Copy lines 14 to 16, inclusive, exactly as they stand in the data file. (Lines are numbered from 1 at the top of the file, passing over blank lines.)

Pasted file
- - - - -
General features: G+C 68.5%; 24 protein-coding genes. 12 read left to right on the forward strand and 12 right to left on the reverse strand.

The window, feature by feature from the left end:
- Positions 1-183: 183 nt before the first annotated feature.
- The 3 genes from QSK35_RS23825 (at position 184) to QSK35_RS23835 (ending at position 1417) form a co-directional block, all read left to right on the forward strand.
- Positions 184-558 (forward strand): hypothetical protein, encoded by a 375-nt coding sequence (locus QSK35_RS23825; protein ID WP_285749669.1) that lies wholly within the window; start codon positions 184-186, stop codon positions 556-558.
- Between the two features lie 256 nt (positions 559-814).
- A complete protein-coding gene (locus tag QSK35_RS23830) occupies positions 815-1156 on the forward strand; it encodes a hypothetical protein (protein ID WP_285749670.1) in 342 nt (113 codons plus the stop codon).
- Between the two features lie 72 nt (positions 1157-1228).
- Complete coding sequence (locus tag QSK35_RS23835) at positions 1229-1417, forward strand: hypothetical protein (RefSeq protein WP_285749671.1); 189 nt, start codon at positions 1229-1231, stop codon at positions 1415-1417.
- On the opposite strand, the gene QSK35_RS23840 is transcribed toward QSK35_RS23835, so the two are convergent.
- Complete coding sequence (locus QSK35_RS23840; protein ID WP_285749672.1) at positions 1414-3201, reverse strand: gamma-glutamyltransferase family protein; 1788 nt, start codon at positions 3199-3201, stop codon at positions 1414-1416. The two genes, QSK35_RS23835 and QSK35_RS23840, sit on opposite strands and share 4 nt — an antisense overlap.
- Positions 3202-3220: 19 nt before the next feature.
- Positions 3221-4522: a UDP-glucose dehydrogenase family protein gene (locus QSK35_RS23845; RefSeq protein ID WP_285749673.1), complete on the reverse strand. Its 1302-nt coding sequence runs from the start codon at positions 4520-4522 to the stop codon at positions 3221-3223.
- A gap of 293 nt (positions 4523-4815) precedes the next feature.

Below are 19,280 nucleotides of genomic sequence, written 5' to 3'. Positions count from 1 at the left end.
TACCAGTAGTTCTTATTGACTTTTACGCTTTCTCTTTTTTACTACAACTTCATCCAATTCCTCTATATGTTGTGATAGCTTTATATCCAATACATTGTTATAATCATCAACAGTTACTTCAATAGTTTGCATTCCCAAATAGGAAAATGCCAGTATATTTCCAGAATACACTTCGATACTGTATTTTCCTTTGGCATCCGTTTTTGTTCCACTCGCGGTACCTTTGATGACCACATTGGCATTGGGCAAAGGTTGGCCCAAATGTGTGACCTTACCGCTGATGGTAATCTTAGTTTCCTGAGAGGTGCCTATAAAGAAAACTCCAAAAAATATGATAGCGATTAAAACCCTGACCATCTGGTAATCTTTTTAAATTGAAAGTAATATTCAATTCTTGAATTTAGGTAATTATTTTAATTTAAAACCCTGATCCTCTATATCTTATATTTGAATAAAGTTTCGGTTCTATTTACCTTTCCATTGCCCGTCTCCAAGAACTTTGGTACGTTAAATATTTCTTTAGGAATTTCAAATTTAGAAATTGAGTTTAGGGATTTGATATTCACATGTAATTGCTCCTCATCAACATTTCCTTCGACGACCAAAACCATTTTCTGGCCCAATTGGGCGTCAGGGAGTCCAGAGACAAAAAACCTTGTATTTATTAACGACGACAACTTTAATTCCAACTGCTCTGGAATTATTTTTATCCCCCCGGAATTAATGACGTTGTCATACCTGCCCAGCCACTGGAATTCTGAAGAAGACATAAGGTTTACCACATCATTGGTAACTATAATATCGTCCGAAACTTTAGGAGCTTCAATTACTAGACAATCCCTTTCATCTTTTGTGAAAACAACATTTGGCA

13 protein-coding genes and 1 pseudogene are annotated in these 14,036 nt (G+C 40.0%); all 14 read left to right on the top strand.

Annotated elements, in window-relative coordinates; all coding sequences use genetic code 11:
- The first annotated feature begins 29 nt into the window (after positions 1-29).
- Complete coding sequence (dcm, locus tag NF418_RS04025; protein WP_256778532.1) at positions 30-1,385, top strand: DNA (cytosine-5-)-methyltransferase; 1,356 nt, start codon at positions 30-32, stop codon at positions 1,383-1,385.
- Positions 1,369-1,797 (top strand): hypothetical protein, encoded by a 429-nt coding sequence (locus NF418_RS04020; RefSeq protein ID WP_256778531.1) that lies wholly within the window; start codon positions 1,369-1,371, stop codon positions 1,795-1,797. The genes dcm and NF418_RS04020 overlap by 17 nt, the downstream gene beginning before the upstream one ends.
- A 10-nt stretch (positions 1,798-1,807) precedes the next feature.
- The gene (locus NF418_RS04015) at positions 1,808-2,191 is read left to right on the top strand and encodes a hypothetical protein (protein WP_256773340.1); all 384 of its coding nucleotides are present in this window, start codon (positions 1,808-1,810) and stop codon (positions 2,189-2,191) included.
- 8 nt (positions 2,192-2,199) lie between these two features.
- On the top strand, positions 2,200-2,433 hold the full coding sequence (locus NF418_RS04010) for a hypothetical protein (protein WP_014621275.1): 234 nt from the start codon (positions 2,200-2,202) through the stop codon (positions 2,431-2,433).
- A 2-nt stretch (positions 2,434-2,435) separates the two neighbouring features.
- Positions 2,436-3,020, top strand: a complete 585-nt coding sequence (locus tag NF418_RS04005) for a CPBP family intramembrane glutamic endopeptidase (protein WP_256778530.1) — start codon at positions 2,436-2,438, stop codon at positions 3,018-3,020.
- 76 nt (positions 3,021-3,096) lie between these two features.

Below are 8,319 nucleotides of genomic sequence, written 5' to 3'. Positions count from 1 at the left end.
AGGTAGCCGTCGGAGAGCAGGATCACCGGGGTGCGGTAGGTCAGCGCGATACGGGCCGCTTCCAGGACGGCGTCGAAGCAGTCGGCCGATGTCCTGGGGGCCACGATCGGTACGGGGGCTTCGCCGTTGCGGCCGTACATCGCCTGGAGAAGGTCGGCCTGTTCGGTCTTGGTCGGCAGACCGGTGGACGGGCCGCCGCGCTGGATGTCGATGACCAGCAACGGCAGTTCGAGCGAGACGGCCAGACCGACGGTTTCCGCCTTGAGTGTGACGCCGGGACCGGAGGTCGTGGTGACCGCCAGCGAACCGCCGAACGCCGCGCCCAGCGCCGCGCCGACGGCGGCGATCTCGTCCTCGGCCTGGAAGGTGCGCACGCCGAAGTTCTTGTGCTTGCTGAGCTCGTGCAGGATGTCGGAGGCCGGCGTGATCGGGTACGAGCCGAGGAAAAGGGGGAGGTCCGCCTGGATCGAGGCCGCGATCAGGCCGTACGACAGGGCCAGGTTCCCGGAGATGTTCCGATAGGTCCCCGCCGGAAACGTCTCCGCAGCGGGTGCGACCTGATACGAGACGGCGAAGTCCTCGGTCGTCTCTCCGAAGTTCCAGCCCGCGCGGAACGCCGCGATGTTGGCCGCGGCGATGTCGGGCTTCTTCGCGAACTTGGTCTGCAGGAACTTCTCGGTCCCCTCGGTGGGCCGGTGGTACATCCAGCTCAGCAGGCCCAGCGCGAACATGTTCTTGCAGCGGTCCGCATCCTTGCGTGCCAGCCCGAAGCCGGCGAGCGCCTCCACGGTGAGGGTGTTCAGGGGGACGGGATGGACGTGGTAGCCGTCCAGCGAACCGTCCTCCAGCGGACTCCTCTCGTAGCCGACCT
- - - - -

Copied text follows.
- A gap of 293 nt (positions 4523-4815) precedes the next feature.

Below are 19,280 nucleotides of genomic sequence, written 5' to 3'. Positions count from 1 at the left end.
TACCAGTAGTTCTTATTGACTTTTACGCTTTCTCTTTTTTACTACAACTTCATCCAATTCCTCTATATGTTGTGATAGCTTTATATCCAATACATTGTTATAATCATCAACAGTTACTTCAATAGTTTGCATTCCCAAATAGGAAAATGCCAGTATATTTCCAGAATACACTTCGATACTGTATTTTCCTTTGGCATCCGTTTTTGTTCCACTCGCGGTACCTTTGATGACCACATTGGCATTGGGCAAAGGTTGGCCCAAATGTGTGACCTTACCGCTGATGGTAATCTTAGTTTCCTGAGAGGTGCCTATAAAGAAAACTCCAAAAAATATGATAGCGATTAAAACCCTGACCATCTGGTAATCTTTTTAAATTGAAAGTAATATTCAATTCTTGAATTTAGGTAATTATTTTAATTTAAAACCCTGATCCTCTATATCTTATATTTGAATAAAGTTTCGGTTCTATTTACCTTTCCATTGCCCGTCTCCAAGAACTTTGGTACGTTAAATATTTCTTTAGGAATTTCAAATTTAGAAATTGAGTTTAGGGATTTGATATTCACATGTAATTGCTCCTCATCAACATTTCCTTCGACGACCAAAACCATTTTCTGGCCCAATTGGGCGTCAGGGAGTCCAGAGACAAAAAACCTTGTATTTATTAACGACGACAACTTTAATTCCAACTGCTCTGGAATTATTTTTATCCCCCCGGAATTAATGACGTTGTCATACCTGCCCAGCCACTGGAATTCTGAAGAAGACATAAGGTTTACCACATCATTGGTAACTATAATATCGTCCGAAACTTTAGGAGCTTCAATTACTAGACAATCCCTTTCATCTTTTGTGAAAACAACATTTGGCA